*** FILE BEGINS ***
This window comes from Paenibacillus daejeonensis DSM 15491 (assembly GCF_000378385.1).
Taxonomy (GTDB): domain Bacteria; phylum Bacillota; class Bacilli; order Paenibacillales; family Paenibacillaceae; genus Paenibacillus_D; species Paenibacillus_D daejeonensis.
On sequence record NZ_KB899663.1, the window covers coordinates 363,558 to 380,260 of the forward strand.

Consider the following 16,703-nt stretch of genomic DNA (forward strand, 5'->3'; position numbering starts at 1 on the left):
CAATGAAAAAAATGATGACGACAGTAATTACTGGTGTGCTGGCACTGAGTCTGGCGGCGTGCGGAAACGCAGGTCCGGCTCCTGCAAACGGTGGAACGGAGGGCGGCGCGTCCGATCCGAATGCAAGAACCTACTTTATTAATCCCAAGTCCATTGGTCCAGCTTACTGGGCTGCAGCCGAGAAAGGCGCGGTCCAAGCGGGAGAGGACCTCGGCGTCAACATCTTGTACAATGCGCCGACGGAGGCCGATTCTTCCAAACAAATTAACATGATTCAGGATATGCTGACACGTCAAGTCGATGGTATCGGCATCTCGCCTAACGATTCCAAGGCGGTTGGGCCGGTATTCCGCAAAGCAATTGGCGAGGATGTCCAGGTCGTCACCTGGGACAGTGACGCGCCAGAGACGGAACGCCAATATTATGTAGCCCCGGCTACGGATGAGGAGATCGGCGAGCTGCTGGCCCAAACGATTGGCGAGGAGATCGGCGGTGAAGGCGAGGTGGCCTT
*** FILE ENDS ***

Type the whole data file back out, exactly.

This window comes from Paenibacillus daejeonensis DSM 15491 (assembly GCF_000378385.1).
Taxonomy (GTDB): domain Bacteria; phylum Bacillota; class Bacilli; order Paenibacillales; family Paenibacillaceae; genus Paenibacillus_D; species Paenibacillus_D daejeonensis.
On sequence record NZ_KB899663.1, the window covers coordinates 363,558 to 380,260 of the forward strand.

Consider the following 16,703-nt stretch of genomic DNA (forward strand, 5'->3'; position numbering starts at 1 on the left):
CAATGAAAAAAATGATGACGACAGTAATTACTGGTGTGCTGGCACTGAGTCTGGCGGCGTGCGGAAACGCAGGTCCGGCTCCTGCAAACGGTGGAACGGAGGGCGGCGCGTCCGATCCGAATGCAAGAACCTACTTTATTAATCCCAAGTCCATTGGTCCAGCTTACTGGGCTGCAGCCGAGAAAGGCGCGGTCCAAGCGGGAGAGGACCTCGGCGTCAACATCTTGTACAATGCGCCGACGGAGGCCGATTCTTCCAAACAAATTAACATGATTCAGGATATGCTGACACGTCAAGTCGATGGTATCGGCATCTCGCCTAACGATTCCAAGGCGGTTGGGCCGGTATTCCGCAAAGCAATTGGCGAGGATGTCCAGGTCGTCACCTGGGACAGTGACGCGCCAGAGACGGAACGCCAATATTATGTAGCCCCGGCTACGGATGAGGAGATCGGCGAGCTGCTGGCCCAAACGATTGGCGAGGAGATCGGCGGTGAAGGCGAGGTGGCCTT